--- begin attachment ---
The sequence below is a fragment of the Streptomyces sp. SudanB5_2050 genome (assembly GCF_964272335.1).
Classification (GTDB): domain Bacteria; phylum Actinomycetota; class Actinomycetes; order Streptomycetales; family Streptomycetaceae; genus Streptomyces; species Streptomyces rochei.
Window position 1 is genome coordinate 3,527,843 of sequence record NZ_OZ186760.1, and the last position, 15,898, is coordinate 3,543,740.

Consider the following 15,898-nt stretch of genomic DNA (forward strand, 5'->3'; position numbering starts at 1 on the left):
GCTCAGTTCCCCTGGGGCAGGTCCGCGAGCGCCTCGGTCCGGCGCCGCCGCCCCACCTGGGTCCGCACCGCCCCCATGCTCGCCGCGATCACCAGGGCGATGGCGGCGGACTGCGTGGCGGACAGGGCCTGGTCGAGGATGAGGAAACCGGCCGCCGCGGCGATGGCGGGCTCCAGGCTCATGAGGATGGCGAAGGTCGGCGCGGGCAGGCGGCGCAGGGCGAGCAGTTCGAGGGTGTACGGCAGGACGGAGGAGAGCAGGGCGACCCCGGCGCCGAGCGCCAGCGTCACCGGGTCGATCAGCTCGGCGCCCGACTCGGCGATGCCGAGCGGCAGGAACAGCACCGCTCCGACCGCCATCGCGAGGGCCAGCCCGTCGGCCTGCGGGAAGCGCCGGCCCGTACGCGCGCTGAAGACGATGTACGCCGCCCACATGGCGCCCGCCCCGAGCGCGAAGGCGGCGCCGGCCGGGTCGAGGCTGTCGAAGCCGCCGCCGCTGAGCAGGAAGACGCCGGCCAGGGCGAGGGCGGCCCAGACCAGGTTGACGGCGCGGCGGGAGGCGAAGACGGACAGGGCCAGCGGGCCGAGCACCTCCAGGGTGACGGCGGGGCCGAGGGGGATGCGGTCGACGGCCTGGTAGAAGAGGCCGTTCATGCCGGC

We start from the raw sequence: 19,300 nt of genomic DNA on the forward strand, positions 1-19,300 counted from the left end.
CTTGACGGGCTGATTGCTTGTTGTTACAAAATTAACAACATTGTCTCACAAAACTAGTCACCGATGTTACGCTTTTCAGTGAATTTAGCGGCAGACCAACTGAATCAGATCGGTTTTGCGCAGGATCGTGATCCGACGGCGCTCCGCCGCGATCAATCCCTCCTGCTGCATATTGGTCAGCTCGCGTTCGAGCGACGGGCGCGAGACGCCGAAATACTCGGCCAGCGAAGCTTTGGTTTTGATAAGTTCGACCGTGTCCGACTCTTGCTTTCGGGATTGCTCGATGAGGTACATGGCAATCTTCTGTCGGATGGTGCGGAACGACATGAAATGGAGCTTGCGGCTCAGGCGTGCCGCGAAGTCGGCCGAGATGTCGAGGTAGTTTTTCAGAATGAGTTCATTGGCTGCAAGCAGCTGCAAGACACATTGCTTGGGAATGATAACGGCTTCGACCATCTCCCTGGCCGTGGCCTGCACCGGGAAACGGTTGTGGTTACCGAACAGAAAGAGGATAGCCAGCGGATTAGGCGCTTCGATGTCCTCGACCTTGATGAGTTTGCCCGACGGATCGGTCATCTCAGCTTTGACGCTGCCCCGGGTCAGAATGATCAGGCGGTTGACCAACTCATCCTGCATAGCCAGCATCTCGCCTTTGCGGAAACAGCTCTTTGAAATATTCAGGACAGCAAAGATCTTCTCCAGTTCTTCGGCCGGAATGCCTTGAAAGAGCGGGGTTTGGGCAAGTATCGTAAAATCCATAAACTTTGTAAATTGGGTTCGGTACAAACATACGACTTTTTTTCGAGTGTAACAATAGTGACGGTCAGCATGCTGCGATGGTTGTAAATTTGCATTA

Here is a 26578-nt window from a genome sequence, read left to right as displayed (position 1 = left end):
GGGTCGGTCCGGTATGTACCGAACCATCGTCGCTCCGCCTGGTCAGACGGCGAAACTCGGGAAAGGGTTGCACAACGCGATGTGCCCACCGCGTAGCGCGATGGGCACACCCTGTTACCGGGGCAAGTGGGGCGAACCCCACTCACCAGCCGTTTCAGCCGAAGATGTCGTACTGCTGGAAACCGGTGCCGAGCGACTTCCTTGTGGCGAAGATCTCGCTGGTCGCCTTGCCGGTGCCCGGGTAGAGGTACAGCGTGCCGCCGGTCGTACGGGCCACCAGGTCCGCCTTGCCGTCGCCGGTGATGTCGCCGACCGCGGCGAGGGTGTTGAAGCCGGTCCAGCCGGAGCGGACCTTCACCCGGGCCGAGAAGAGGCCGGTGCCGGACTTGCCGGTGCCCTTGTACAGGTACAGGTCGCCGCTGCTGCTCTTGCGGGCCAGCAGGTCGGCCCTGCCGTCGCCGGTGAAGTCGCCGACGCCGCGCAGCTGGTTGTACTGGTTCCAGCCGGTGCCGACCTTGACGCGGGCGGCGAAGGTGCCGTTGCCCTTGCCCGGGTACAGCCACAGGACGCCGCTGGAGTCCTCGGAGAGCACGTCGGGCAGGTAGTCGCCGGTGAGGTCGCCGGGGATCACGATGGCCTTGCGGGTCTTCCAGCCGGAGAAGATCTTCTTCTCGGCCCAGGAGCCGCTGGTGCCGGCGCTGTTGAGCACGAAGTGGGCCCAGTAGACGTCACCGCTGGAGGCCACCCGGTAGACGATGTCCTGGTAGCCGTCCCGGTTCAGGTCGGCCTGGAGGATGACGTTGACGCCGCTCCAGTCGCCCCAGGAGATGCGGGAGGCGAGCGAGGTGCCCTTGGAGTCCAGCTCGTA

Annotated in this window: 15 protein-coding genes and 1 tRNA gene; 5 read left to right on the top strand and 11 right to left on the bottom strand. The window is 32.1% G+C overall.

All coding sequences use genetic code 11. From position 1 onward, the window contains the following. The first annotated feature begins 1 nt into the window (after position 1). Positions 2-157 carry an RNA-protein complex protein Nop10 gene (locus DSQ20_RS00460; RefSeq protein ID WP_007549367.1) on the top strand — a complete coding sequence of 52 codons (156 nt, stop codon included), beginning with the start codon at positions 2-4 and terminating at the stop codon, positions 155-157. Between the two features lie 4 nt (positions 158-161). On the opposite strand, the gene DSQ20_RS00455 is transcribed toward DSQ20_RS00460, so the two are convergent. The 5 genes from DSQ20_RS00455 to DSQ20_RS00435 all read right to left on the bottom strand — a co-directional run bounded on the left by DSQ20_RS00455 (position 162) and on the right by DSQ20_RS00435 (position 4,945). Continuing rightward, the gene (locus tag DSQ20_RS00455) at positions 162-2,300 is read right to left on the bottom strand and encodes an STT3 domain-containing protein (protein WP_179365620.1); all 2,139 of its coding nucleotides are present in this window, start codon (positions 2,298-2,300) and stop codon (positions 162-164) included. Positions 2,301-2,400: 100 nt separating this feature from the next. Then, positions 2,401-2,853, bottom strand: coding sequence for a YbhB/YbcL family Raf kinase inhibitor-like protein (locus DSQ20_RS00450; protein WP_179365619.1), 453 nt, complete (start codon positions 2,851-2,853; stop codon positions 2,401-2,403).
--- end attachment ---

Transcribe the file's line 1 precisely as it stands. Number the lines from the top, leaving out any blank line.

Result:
The sequence below is a fragment of the Streptomyces sp. SudanB5_2050 genome (assembly GCF_964272335.1).